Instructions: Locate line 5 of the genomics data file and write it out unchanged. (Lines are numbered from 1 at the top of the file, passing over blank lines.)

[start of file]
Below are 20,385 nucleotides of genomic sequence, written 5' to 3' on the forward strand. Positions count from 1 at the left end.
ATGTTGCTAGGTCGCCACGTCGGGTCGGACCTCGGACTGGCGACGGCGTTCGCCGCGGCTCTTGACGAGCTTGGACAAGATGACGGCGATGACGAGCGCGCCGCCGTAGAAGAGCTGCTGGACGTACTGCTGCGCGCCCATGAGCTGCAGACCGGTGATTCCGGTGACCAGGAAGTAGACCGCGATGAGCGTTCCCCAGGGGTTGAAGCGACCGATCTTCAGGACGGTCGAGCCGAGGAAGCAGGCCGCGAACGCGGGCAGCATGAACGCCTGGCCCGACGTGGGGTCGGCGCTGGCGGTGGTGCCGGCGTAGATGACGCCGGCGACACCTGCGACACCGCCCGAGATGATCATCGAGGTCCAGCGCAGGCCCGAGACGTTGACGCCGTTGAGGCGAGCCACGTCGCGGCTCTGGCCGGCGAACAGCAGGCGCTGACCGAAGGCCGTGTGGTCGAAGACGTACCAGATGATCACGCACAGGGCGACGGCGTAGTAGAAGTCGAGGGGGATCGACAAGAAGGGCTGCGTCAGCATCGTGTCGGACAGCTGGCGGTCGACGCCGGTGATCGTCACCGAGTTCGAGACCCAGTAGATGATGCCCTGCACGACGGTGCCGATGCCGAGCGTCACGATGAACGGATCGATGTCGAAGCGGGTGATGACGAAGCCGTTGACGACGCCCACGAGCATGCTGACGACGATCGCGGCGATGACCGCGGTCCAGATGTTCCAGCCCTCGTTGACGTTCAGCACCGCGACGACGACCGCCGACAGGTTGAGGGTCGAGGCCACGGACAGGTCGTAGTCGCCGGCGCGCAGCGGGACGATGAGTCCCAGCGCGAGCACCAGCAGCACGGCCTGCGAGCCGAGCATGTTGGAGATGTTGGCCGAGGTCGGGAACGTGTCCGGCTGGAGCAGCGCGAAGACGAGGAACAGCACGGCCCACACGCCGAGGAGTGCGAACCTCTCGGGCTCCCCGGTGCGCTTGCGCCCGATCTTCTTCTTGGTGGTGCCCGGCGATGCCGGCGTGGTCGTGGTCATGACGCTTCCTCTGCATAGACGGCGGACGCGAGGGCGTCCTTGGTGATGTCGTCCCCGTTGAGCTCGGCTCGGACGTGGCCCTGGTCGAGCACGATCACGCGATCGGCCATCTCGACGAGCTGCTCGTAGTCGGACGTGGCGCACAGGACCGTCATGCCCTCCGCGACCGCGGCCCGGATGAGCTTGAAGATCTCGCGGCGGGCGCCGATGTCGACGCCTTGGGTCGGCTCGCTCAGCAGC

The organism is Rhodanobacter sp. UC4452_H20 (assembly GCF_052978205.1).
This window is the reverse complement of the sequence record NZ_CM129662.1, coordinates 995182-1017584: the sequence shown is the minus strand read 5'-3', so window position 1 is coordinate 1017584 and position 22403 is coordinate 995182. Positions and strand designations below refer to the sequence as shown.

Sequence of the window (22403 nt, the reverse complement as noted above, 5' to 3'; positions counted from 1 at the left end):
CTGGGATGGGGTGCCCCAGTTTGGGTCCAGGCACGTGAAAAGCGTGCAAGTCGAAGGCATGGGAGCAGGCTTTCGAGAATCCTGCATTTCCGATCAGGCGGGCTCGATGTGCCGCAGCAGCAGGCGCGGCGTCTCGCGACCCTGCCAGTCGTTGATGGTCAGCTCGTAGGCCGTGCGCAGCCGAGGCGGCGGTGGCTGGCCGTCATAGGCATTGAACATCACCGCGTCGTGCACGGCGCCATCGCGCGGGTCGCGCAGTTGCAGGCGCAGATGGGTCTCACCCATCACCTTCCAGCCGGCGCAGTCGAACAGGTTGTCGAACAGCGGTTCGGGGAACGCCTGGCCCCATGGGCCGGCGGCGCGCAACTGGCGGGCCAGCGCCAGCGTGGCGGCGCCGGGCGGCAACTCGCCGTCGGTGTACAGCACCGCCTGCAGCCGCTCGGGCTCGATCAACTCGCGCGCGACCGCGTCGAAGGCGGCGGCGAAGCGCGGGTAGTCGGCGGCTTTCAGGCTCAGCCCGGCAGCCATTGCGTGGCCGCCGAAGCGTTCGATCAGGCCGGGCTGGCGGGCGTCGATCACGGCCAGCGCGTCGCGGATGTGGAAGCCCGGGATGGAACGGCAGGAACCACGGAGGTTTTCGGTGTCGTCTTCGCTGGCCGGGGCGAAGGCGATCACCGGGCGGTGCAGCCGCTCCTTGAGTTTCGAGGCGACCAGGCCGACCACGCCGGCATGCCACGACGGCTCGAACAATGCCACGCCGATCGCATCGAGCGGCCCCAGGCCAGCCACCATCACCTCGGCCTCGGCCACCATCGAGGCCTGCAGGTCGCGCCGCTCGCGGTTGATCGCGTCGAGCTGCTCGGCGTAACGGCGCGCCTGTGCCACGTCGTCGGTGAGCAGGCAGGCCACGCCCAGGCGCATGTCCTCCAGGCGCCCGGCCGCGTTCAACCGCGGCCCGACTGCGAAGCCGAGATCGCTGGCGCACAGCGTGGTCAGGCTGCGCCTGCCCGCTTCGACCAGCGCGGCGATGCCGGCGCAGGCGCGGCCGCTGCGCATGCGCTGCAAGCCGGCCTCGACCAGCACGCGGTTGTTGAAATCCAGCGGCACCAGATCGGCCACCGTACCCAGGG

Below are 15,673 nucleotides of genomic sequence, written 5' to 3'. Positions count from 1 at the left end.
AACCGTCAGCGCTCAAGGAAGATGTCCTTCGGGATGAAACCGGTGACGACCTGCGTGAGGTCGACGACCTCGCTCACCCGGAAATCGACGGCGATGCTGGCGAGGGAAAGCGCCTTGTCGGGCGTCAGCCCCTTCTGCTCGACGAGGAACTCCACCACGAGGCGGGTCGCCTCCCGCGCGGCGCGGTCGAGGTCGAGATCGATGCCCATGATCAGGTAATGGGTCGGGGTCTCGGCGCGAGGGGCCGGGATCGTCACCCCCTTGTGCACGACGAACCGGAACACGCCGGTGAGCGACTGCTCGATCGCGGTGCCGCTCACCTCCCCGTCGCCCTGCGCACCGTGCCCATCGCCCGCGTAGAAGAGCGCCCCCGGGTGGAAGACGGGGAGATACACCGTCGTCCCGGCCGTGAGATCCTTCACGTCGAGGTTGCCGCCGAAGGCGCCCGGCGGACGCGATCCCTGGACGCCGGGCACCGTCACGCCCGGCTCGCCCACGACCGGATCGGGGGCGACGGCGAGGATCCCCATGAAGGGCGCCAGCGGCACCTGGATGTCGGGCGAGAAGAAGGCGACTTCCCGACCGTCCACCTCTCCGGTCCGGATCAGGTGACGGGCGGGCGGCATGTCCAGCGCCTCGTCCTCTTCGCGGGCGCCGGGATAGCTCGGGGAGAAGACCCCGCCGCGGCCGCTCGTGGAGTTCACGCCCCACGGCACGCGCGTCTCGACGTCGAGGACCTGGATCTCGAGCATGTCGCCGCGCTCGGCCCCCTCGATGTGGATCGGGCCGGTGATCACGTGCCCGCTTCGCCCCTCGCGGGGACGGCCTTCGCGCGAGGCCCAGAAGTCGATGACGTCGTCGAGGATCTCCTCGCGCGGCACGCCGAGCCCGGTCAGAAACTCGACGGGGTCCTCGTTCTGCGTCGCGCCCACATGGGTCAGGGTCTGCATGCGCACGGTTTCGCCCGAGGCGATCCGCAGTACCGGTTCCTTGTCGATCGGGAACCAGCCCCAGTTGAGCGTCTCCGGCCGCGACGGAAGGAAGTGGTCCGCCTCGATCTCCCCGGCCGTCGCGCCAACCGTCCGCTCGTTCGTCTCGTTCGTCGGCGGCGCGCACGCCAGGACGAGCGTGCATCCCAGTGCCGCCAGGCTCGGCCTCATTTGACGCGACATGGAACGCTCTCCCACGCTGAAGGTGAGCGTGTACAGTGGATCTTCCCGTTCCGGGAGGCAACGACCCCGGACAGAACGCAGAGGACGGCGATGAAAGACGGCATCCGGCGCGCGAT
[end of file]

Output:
Sequence of the window (22403 nt, the reverse complement as noted above, 5' to 3'; positions counted from 1 at the left end):